To better appreciate the uniqueness of Graham’s concern for racial reconciliation, we need to set him in historical context. He comes from a long line of nationally known American evangelists who as public figures had to confront the problem of racism. As might be expected, their record of dealing with it is mixed.
Consider George Whitefield, the father of America’s Great Awakening. In the 1740s, Whitefield won countless souls to Christ—both black and white. Early in his ministry, he questioned the morality of slaveholding. Yet later he approved buying slaves to help work in the fields of his Georgia orphanage. Whitefield justified the move in part because enslaving blacks, he reasoned, had exposed them to Christianity and so made possible their conversion.
Whitefield’s logic was followed by subsequent church leaders, most of whom did not see a connection between believing in Christ and in practicing racial justice. Many Christians were opposed to the oppression of blacks, but they believed the church’s main function was to win souls, and secondarily, to perform acts of mercy—but certainly not to change social structures like slavery.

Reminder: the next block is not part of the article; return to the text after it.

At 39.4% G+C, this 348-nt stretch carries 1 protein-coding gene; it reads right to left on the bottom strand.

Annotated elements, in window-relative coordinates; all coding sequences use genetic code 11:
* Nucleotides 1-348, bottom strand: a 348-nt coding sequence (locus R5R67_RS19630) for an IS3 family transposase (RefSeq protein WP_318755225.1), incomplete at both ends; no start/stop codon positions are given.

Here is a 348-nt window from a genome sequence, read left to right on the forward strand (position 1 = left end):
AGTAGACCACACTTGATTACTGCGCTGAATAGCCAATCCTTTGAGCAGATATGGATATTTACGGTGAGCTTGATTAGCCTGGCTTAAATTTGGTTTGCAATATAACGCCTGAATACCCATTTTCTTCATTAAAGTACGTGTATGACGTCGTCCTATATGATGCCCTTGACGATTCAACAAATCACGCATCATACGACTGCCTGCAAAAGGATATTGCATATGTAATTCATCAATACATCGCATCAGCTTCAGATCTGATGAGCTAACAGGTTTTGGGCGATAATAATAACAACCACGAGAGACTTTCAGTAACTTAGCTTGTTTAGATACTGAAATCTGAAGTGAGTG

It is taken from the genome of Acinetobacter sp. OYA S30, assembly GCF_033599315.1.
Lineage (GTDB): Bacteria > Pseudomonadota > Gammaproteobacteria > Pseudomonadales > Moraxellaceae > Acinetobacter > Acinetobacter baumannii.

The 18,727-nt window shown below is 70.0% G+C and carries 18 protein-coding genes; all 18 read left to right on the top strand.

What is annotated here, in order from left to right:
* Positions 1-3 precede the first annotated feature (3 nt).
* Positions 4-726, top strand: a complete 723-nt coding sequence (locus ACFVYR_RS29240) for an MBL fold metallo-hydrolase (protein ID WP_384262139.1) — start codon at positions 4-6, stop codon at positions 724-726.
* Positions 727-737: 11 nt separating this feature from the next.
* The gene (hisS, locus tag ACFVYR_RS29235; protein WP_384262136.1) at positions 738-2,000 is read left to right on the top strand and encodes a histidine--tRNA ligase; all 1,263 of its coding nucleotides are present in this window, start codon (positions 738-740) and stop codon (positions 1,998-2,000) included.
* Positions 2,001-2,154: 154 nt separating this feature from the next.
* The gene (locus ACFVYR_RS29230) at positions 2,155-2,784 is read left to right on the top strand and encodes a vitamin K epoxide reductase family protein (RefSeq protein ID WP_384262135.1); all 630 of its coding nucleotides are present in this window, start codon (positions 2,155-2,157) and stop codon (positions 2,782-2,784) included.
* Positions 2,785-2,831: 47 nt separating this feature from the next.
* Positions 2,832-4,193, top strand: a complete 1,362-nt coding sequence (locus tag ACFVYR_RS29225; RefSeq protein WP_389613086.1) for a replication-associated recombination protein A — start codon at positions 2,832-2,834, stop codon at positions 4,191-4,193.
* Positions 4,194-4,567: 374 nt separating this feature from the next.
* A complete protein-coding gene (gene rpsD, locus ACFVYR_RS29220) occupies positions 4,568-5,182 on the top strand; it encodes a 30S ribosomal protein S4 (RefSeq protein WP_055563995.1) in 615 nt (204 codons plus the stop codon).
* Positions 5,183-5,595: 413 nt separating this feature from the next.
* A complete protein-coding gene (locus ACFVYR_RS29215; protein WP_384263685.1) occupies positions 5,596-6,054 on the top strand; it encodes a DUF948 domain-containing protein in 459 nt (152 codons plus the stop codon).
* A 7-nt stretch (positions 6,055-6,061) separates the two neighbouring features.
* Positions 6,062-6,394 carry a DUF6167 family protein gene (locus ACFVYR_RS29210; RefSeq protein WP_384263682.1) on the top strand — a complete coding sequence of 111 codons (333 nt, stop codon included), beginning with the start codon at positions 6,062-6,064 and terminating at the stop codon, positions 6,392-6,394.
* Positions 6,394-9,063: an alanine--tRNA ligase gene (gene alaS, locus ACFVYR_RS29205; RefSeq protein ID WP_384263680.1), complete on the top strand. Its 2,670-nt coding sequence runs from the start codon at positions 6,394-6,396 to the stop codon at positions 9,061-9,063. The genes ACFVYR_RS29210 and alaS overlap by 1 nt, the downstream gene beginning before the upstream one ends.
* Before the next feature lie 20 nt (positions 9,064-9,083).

An exception to the rule was renowned nineteenth-century revivalist Charles Grandison Finney. Finney was both an influential evangelist and an outspoken abolitionist. In 1851 he was elected president of Ohio’s Oberlin College, a leading stronghold of the anti-slavery movement. Eleven years later, through Finney’s efforts, Oberlin student Mary Jane Patterson became the first African-American woman to receive a bachelor’s degree in the United States—an astounding milestone of the era because of Patterson’s race and gender.
Finney’s stands were due in large part to his postmillennialist views. He believed the Kingdom of God was to be ushered in by a reformation of society at all levels.
Public Caution: Moody and Sunday